Another way of trying to gauge the performance of sports bettors is via websites like tipstertables, betshoot, and soccerpunter. These websites all rank tipsters based on their predictive performance.
- On soccerpunter, out of the top ten tipsters, nine are 35 or under
- Frank Rosenthal was under 35 when he made his name
- Voulgaris cleaned up when he was under 35
Conclusion: When it comes to sports betting, youth wins!
Poker: Poker is another game that appears to demand more than just luck. In 2012, a report in the Journal of Gambling Studies divided 300 participants into ‘expert’ v ‘non-expert’ groups. They then played 60 hands of pre-determined Texas Hold’em.
In the end, there was very little difference between the money accrued by the two groups. The conclusion: poker is basically a game of luck. However, the report completely failed to acknowledge the ‘human element’: pot bullying, intimidation, bluffing and experience. Are these the tactics of the younger or older player?
To work out whether or not youth gets to call old age and steal the pot, we are going to look at the last 10 years of World Series of Poker Main Event winners. How old were they when they won?
At 21 years old, Joe Cada is the youngest player ever to win the coveted Main Event bracelet. It used to be an old man’s game but – these days – younger players dominate. This is an easy hand to call…
Conclusion: When it comes to poker, youth wins!
Blackjack: Let’s be honest: once you know the basics, blackjack is a game of luck. The basics are critical to maximizing your return at the table. If you are holding a 10/5 and the dealer is showing an 8, you always hit. Will age be a factor here?
In the 1990s, a group of students from the Massachusetts Institute of Technology set up a company called Strategic Investments. The business: professional card counting. Under the tutelage of Harvard Business School graduate, Bill Kaplan, a team of high-flying students mastered the art of card counting.
Exactly how much they won remains a mystery. In one weekend players pocketed $400,000. The total won would eventually be in the millions. This was extra-curricular casino activity that covered the college fees.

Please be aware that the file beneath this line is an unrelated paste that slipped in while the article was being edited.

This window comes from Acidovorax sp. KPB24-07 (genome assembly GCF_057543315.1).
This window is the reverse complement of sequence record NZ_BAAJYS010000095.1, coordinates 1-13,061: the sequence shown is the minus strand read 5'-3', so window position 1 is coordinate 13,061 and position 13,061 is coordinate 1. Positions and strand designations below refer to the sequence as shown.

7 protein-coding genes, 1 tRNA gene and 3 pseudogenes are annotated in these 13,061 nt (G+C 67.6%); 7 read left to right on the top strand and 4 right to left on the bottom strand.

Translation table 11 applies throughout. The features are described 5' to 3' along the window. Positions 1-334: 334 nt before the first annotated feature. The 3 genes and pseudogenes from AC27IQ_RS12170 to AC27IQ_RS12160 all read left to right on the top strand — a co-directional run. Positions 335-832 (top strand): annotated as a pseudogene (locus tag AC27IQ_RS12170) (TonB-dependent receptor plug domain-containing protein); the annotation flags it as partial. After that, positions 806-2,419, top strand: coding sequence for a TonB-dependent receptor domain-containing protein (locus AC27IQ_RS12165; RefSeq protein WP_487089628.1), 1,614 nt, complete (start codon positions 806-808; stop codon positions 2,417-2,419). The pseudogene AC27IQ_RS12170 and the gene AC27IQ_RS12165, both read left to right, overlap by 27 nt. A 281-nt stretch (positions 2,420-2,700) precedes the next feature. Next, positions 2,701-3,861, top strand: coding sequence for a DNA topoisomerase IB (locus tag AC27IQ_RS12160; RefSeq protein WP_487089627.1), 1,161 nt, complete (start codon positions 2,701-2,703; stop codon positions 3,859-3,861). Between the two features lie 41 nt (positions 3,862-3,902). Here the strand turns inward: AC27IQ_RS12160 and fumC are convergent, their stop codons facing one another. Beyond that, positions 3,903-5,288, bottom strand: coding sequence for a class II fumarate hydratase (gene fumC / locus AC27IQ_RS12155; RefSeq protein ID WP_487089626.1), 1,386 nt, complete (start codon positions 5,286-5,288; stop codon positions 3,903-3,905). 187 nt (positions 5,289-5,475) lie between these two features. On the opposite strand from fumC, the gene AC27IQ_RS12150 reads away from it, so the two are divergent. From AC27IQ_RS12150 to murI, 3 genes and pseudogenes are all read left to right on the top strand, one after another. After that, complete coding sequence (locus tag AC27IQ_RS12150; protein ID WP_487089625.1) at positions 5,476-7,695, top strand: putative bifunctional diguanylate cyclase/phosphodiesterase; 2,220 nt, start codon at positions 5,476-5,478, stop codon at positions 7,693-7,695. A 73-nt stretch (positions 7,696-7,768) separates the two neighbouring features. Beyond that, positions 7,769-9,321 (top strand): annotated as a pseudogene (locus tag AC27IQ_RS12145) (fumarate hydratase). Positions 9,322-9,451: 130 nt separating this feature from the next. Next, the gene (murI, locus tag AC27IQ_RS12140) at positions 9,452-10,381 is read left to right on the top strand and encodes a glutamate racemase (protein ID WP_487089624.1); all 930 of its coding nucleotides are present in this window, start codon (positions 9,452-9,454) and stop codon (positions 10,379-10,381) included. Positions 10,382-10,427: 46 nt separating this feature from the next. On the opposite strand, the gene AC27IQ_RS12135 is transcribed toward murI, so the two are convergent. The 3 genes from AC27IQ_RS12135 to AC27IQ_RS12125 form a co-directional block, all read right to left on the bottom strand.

Card counting is legal but casinos don’t like it. If you can keep track of the number of picture cards in a deck, you can tilt the odds in your favour. It’s incredibly difficult to do but this is exactly what the wise heads of the MIT Blackjack Team achieved, with a mathematical system.
In its time, the team had more than 80 players. Virtually all of them were graduates and post graduates in their 20s and early 30s. These are the players that defied the odds and beat blackjack. Therefore…
Conclusion: When it comes to blackjack, youth wins!
Slots: Age is irrelevant when playing a slot machine – online or offline. Slots have a pre-determined payout ratio. In the long run, you know exactly how much you will win or lose. However, are slots more popular with older players? This could be a factor that plays.
In Las Vegas, slots count for nearly half the total revenue of all the casinos. The perceived wisdom is that slots are the preferred choice for the poor, uneducated, senior citizen but a study from Oregon State University refutes these stereotypes.
In fact: the most common slots players are female homeowners, aged between 55 and 60, with some college education and an annual household income of more than $55,000. The survey also revealed people’s reasons for playing slots.
They fell into four groups:
- Utilitarian – people simply looking for something to do. Not worried about winning, happy to kill time, get out of the house and reduce boredom.
- Excitement – out for a good time and looking for a buzz. They like frequent wins and the thrill of chasing a jackpot.
- Multipurpose – younger, less educated, lower household income. They are attracted by the prospect of winning money and stick to themed – or ‘lucky’ – games.
- Relaxation – educated and wealthy, these players stick to low stake games and enjoy socialising, fun and de-stressing.
There is no skill involved in playing slots and the majority of players are over 35. These games are about recreation and fun. The profit motive is secondary and younger players are not so keen.
Age simply does not factor in the outcome of playing a slot machine. It is luck and nothing else.
Conclusion: When it comes to slots, there is no winner
The score is 3-0 to youth. One category remains inconclusive. In all the other categories the very best players of the game are below the age of 35. The sports tipsters, the WSOP Main Event winners and the players that beat blackjack are all young. This leads us to the final conclusion:
When it comes to gambling, youth wins!